Russia’s announced withdrawal from Kherson has initiated a new phase of the war. Out of it come several considerations. Operationally, Ukraine has an opportunity to press retreating Russian forces and destroy them. Strategically, Ukraine must now consider its next offensive steps. And politically, the US and its allies cannot mistake temporary success for long-term strategic stability. Fundamentally, the war’s military factors still militate against a political resolution. If Ukraine is to negotiate a peace favorable to it and the West, the war must continue to a strategic equilibrium.
The Paradoxes of War
Russia’s retreat from Kherson is the greatest Ukrainian victory thus far of the war. It demonstrates the long-term viability of Ukraine’s anti-logistical strategy of corrosion. The terrain and unit frontage in Kherson Oblast made major frontal assaults extremely costly. Hence Ukraine, just as it did in the Donbas, targeted Russian logistics, employing long-range rocket artillery to degrade Russian supply depots far behind the front line, and to hit the bridges over the Dnieper so vital to Russian sustainment.
Yet war is paradoxical. Russia’s withdrawal may improve Moscow’s position in the medium-term.
Losing Kherson is a political-military defeat. The city is Kherson Oblast’s namesake and seat of government. Russia annexed Kherson Oblast just over a month ago, ostensibly with Kherson as its administrative center. Thus, Russia’s impending retreat from Kherson is a far greater blow to Putin’s credibility than its defeat at Lyman just days after Donetsk Oblast was annexed. Moreover, Kherson links to Russia’s long-term strategic motivations. Kherson city is a major Ukrainian port, and a vital transit point for goods farther up the Dnieper bound for the Black Sea. Controlling the city would increase Russia’s stranglehold on Ukrainian trade, even in peacetime.
More critically, Kherson Oblast holds the key to Crimea. Specifically, the smaller city of Nova Kakhovka, some 60 kilometers upriver from Kherson, marks the southern end of the Kakhovka Reservoir, the artificial body of water that provides the North Crimea Canal the water the Crimean Peninsula so desperately needs. Since 2014, Ukraine has cut off Crimea’s water supply, destroying annual crop yields in the Russian-annexed territory. Holding Kherson Oblast, and specifically holding a buffer on the Dnieper’s far bank that secured the Crimea Canal, was as central a political-strategic objective for Russia as the creation of a Donbas-to-Crimea land corridor. Hence the Russian retreat marks an abject failure to achieve one of Russia’s major war aims.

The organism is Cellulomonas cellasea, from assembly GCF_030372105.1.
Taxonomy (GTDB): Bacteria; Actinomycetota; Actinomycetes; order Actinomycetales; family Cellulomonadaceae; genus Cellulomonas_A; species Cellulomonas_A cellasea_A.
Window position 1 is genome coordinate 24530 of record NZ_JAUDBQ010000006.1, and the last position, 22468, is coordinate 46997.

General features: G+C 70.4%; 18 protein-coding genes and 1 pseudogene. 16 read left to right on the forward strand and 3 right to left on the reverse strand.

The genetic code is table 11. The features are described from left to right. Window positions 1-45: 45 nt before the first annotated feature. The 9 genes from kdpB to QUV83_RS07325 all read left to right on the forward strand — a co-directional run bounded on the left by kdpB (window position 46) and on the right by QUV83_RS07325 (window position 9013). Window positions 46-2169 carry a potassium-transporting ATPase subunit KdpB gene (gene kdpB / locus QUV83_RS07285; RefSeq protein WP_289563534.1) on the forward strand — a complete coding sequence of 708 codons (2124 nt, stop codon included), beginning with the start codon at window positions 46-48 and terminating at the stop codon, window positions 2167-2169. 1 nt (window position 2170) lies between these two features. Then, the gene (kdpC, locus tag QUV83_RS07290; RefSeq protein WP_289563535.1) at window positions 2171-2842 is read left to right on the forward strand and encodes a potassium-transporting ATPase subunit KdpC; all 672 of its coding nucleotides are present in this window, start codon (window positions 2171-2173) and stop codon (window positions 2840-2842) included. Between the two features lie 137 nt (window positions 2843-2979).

Additionally, absent its Kherson bridgehead, Russia will struggle to launch future offensives. The Dnieper is extremely wide and therefore defensible. Russia crossed the Dnieper in the war’s opening days because of good intelligence preparation – Kherson residents have claimed that Ukrainian soldiers and police officers left the city just before the invasion, potentially on the orders of a collaborator in the Ukrainian Security Services. Russia will have no similar benefits if it seeks to cross the Dnieper a second time. Given Russia’s extremely limited amphibious capabilities, Odesa is now safe from attack, and Putin’s dream of Novorossiya, and complete territorial dominance over the southern Ukrainian coastline, is now dead.
A new offensive from Belarus is possible, but not for some months considering weather conditions and the terrain. And the Ukrainian military has fortified Russia’s most likely Belarusian invasion paths, meaning a second northern offensive would probably mirror Russia’s efforts in March, culminating in a withdrawal, high casualties, and no material gains. Ukrainian defenses in the east, combined with Ukraine’s recent gains decrease the viability of a Donbas Offensive that will, even if successful, push far beyond the Bakhmut-Siversk line that Evgeny Prigozhin’s Wagner Group repeated assaults. An offensive from Mariupol or Melitopol towards Zaporizhzhia is possible. But Ukraine looks to have placed some of its best units along this line, including a high concentration of artillery, making any Russian attack costly and vulnerable to a Ukrainian counterstroke. Observers are likely to look back at Kherson, therefore, as the high-water mark of the Russian invasion.
Read the rest at RealClear Defense.
Seth Cropsey is the founder and president of the Yorktown Institute. He served as a naval officer and as deputy undersecretary of the Navy and is author of “Mayday” and “Seablindness.”